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may all be content to obey on the same Terms, on which his Majesty has assured us he is disposed to govern.

But above all, let us take Care to justify ourselves in our Concern for our holy Religion, which is our best Plea, and surest Pledge of divine Favour, by adorning in our Lives and Conversations the Doctrine which we profess. We have with commendable Zeal, on many Occasions, stood in Defence of our Religion, at the Expence of the Blood and Treasure of the Nation : let it not be observed by our Enemies, that the Religion of England is a mere Watch-word for an Army, never valued but when it is to be fought for ; and in Times of Peace laid by, condemned to ruít, with other the useless Arms and Instruments of War. Our Religion has domestic, as well as foreign Enemies; we have seen with what an uncoinmon Zeal it has been attacked by Infidels ; professing not to introduce any religious Persuasion, but to throw out all. These Men, who deride all Religion, will be found in the End to be the best Agents for them who labour to bring in the worst: and the Interest of our Country being so united to the Cause of Religion, such profane Liberty

is destructive of our Security, fince every Heart, that is alienated from a Sense of God and Religion, carries off with it a Pair of Hands from the Defence of the Public.

To a Zeal for true Religion let us add Charity, the Crown of all Virtues; and let us fanctify this Day of our Deliverance, by laying aside all Hatred, Malice, and Desire of Revenge; that we may with one Heart, and one Mind, glorify God for his Mercies, and implore his Protection for ourselves, our King, and our Country; that he would give us the Blessings of Truth and Peace ; that he would long preserve our Sovereign ; and that there may never want a Protestant Prince descended from him, to go in and out before his Peaple.


Acts XX. 35. I have thewed you all Things, how that fo

labouring ye ought to support the Weak; and to remember the Words of the Lord Jefus, how he said, It is more blessed to give than to receive.

THESE Words concluded the moving

1 Speech which St. Paul made to the Elders of the Church of Ephesus, when he took his final Leave of them. The Time he had to discourse with them was but little, and the Occasion was very folemn ; which Circumstances would determine him to mention nothing to them, but what he

judged to be of the last Consequence and · Concern ; and what they ought always to remember, as the dying Words of their great


Teacher and Apostle. At the 25th Verse, you find him under the Passion of a Father bidding adieu to his Children and the World; And now, behold, I know that ye all, among whom I have gone preaching the Kingdom of God, mall see my Face no more. But to thew that this Care of them would outlive himself, he gives them-his last Advice, the best, the only Legacy he had to bestow. Two Things he especially recommends to them, the Care of the Church of God, and the providing for the Necessities of the Poor and Helpless. The former Charge you have at the 28th Verse; Take Heed therefore unto yourselves, and to all the Flock, over which the Holy Ghost bath made you Overseers to feed the Church of God, which he hath purchased with his own Blood. The latter you read in the Words of the Text: I have bewed you all Things, bow that Jo labouring ye ought to support the Weak; and to remember the Words of the Lord Jesus, how he said, It is more blessed to give than to receive.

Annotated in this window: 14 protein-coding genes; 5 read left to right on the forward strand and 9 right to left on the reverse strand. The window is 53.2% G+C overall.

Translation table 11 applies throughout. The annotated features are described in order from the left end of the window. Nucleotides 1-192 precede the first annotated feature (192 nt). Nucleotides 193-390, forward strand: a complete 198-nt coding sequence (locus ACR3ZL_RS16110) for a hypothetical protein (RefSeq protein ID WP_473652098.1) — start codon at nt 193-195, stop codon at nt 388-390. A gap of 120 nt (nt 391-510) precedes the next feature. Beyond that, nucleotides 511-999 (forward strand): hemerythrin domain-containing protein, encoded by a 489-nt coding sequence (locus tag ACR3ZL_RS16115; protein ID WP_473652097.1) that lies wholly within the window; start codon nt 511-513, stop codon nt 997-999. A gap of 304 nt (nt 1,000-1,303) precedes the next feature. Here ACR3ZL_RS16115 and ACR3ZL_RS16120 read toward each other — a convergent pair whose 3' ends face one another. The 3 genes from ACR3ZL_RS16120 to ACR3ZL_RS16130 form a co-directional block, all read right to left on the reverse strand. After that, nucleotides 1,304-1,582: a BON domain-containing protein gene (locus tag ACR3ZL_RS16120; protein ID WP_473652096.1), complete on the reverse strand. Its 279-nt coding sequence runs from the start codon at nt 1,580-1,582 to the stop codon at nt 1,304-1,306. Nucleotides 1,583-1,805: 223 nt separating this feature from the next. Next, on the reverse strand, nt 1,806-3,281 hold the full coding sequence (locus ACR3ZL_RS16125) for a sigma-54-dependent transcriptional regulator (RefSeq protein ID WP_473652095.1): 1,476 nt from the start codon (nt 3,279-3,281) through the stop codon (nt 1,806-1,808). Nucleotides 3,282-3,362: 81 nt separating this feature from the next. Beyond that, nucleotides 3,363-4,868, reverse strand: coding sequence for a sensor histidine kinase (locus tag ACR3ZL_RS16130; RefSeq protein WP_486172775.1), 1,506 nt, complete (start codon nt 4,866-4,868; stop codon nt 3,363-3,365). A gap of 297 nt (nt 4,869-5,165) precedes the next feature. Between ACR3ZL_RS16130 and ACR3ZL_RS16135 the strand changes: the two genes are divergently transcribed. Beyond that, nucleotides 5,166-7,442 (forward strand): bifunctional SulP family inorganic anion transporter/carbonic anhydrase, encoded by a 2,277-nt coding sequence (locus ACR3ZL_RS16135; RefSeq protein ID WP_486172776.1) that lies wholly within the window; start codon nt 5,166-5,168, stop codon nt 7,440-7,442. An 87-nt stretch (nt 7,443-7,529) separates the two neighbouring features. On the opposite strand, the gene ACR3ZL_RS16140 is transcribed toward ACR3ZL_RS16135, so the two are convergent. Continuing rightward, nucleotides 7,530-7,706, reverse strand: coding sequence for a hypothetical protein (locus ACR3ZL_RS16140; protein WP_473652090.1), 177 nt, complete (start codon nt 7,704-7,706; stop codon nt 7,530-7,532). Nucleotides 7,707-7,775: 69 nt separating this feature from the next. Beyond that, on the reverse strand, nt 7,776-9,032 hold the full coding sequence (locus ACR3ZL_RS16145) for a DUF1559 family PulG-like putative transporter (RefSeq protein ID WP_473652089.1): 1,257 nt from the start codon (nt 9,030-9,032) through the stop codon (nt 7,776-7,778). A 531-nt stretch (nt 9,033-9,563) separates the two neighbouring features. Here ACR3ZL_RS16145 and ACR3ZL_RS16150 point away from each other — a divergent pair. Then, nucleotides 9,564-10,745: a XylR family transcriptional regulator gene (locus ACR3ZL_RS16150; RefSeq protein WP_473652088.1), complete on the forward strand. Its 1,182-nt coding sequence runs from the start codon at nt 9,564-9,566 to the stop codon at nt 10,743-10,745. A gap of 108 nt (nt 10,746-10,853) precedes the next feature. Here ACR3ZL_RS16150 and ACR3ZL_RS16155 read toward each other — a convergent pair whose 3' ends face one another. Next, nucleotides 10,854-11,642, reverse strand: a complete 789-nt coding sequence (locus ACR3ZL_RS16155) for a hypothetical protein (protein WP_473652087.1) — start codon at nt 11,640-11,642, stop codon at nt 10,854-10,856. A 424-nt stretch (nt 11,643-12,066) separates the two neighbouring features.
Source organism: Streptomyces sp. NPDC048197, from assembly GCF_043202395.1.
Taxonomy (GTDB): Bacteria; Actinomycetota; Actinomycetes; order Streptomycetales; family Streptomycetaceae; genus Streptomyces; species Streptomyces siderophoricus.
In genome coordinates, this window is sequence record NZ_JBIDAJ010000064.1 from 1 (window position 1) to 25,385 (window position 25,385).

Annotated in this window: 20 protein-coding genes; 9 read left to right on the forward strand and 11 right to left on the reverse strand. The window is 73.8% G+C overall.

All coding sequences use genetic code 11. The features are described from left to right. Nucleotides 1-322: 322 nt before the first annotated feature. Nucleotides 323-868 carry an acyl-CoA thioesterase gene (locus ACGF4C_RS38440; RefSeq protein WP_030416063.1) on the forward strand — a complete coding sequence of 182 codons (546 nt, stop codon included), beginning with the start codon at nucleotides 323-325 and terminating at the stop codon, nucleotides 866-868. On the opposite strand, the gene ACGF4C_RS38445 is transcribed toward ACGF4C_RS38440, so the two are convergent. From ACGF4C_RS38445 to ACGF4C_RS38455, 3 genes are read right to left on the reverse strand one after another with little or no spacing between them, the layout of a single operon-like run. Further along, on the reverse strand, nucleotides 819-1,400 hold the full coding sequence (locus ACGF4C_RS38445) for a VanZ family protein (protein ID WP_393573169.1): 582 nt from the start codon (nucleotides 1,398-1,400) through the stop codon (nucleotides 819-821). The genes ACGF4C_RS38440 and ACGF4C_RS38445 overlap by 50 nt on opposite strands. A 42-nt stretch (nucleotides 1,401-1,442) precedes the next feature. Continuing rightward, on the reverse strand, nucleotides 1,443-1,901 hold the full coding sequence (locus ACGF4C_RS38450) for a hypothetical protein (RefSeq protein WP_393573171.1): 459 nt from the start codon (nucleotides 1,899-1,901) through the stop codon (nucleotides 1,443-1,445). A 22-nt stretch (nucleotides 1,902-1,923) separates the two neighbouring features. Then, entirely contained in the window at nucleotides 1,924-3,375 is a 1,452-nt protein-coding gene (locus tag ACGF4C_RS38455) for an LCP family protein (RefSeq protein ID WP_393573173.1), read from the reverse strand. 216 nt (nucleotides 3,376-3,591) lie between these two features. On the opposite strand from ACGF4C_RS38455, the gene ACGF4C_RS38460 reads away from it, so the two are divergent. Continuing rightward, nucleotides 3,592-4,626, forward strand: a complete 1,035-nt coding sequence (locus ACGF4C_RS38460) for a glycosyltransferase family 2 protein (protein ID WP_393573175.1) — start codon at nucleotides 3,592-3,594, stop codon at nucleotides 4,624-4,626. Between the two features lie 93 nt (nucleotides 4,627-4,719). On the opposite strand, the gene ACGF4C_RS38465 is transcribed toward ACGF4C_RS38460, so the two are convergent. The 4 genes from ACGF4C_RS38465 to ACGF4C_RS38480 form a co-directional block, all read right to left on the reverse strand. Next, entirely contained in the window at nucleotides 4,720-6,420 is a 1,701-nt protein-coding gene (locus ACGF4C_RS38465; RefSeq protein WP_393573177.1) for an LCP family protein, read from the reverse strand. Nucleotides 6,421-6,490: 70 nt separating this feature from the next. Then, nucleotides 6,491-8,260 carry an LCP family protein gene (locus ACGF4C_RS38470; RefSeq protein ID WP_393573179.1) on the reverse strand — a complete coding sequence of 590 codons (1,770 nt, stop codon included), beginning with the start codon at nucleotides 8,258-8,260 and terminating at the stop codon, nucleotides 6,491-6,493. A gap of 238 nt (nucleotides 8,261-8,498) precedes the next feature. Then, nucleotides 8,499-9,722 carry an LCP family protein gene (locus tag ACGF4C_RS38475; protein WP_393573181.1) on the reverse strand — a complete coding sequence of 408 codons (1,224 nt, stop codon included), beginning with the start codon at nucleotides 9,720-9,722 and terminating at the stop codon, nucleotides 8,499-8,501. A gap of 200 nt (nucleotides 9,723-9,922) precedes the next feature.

There are some Duties so eflential to Religion, so necessary to form the Character of a good Man, much more of a good Chriftian, that they always have been, and I hope will always continue to be the Preacher's common Topic. Yet this, I know, is in fome Respects a Disadvantage, and that Exhortations of this kind are esteemed to be so much Things of Course, that they are often used with more Effect by others, from whom they are less expected. I have need therefore to bespeak your Favour, that I may be heard on this Subject, without incurring the Censure of being thought a common Beggar. And yet not to diffemble my Intention, beg I would ; partly indeed for your Sakes, whose Neceflities can no otherwise be relieved but by Charity ; but much more for your Sakes, whose ample Fortunes, if rightly administered, entitle you to the choicest Blessings of the Gospel: For it is more blessed to give than to receive.

In speaking of the Duty and Obligations of Charity, in this restrained Sense of the Word; in which it regards only the temporal Wants and Necessities of our Brethren ; there are three Things proper to be considered.

First, How far the Obligations of this Duiy extend; for that they do not extend equally to all, is evident, because such as are qualified to receive, are in all ordinary Cases exempted from giving,


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